On Saturday, in an online ceremony in Stockholm, the $100,000 Olof Palme human rights award will be bestowed upon the Black Lives Matter Global Network Foundation, recognizing the BLM movement for its promotion of "peaceful civil disobedience against police brutality and racial violence," organizers say, per the BBC. But there's an even bigger prize that could be on the horizon, thanks to a Norwegian politician who's been impressed by the effects the movement has had worldwide. The Guardian reports that MP Petter Eide has nominated the Black Lives Matter movement for the Nobel Peace Prize, noting that "they have had a tremendous achievement in raising global awareness and consciousness about racial injustice."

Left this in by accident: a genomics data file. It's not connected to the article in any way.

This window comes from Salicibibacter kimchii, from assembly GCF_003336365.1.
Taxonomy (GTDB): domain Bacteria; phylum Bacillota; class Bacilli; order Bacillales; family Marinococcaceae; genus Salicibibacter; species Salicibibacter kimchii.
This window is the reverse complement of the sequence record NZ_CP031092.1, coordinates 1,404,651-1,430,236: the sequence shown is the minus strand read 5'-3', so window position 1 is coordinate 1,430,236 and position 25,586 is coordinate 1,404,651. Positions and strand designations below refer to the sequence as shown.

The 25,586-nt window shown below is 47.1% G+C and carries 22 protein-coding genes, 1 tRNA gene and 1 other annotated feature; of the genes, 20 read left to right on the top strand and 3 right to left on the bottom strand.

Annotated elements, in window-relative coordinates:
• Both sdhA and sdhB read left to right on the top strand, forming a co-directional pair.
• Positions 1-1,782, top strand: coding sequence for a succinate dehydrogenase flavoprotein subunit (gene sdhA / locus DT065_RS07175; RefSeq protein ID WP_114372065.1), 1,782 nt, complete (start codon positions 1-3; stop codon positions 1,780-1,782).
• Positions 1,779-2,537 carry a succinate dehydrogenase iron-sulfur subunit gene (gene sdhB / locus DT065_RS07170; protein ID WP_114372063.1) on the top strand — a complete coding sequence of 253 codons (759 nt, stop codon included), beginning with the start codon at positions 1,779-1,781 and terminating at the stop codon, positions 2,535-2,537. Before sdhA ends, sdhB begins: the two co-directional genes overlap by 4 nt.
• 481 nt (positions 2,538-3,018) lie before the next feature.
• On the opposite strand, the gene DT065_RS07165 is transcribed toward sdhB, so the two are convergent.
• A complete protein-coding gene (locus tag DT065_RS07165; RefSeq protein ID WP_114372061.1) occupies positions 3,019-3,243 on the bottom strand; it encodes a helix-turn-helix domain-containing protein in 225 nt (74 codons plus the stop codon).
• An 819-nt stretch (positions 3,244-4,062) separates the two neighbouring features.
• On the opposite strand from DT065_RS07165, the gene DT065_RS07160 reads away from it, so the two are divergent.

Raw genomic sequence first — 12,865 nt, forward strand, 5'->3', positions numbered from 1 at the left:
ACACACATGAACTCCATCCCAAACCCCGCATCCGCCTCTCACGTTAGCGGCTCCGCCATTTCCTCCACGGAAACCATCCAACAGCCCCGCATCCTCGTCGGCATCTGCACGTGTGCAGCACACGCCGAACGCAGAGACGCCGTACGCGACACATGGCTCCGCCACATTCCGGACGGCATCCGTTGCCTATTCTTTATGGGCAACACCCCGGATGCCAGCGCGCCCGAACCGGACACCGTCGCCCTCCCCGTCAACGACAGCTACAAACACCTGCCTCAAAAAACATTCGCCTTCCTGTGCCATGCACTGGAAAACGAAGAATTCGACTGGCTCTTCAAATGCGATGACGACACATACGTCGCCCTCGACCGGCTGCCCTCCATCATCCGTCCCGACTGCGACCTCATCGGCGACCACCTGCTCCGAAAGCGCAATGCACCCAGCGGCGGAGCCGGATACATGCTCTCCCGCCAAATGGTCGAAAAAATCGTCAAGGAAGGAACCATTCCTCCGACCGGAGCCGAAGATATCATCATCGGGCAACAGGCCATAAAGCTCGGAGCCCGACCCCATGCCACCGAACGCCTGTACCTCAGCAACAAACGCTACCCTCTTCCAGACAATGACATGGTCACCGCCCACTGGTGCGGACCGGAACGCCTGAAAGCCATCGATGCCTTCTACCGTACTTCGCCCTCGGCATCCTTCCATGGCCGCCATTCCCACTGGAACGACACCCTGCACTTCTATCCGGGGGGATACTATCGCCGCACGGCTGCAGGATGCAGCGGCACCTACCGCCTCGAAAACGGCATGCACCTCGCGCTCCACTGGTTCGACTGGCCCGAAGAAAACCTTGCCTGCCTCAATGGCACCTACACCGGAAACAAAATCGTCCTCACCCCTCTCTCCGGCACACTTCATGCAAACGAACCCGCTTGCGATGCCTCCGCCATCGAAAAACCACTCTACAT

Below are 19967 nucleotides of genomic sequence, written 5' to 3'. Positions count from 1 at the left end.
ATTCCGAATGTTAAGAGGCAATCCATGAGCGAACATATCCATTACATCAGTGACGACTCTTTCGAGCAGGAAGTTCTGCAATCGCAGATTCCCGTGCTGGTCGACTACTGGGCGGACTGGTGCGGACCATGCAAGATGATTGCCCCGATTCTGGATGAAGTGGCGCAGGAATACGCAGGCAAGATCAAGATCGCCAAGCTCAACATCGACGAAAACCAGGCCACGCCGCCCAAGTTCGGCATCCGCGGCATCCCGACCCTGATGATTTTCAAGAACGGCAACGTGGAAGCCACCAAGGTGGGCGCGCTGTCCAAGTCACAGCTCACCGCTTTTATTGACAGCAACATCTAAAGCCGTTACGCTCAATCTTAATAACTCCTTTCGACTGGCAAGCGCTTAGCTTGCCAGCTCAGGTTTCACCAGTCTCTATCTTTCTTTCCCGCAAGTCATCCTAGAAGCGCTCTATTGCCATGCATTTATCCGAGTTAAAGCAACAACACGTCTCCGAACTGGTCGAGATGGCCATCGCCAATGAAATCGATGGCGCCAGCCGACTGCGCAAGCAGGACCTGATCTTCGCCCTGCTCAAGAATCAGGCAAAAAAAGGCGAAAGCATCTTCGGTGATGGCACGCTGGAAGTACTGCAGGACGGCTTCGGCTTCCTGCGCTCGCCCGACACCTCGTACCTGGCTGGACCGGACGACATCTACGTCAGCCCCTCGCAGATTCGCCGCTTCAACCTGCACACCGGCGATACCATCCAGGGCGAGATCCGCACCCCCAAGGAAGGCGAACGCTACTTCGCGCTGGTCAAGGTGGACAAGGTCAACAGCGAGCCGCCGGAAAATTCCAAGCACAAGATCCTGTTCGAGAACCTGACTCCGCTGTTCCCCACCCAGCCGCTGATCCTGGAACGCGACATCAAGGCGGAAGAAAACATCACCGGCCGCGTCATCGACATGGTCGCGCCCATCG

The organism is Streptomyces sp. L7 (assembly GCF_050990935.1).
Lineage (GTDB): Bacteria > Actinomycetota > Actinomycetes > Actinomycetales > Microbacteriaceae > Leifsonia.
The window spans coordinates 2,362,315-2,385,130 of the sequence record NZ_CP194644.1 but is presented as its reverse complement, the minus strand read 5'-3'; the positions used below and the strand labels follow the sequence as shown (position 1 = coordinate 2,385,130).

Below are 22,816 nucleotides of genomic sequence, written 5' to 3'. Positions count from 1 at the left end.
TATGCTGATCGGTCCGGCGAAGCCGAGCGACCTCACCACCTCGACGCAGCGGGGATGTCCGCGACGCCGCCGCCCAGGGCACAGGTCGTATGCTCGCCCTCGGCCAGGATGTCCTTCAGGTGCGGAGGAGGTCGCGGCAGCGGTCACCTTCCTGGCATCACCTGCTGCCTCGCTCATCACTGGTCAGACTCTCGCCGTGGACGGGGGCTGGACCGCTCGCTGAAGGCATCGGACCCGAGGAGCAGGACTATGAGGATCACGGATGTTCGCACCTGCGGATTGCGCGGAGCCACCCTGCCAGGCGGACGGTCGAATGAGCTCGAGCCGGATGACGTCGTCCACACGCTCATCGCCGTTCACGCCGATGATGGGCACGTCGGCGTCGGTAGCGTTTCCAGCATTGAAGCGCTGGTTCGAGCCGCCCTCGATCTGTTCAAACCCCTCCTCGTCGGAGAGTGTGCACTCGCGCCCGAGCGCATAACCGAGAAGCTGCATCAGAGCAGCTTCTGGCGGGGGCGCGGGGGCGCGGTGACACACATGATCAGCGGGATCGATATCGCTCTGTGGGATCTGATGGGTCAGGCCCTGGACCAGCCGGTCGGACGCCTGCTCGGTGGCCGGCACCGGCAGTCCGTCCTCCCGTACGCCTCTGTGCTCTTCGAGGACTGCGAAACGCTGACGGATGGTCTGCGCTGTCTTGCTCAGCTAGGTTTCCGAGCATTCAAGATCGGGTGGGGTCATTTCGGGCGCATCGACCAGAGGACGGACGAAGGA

Eide—who was also inspired by how the movement mobilized not just Black citizens of the US, but people of all races from nations around the globe—also made sure to push back on the assertion in right-wing circles that BLM protests in American cities had been plagued by violence. "Studies have shown that most of the demonstrations ... have been peaceful," he said. "Of course there have been incidents, but most of them have been caused by the activities of either the police or counterprotestors." Any politician serving at a national level can put in a nomination for the esteemed award, and Eide got his in just under the wire—the deadline is Monday. The winner of the prize will be awarded in October, with the awards ceremony taking place in December. (Read more Black Lives Matter stories.)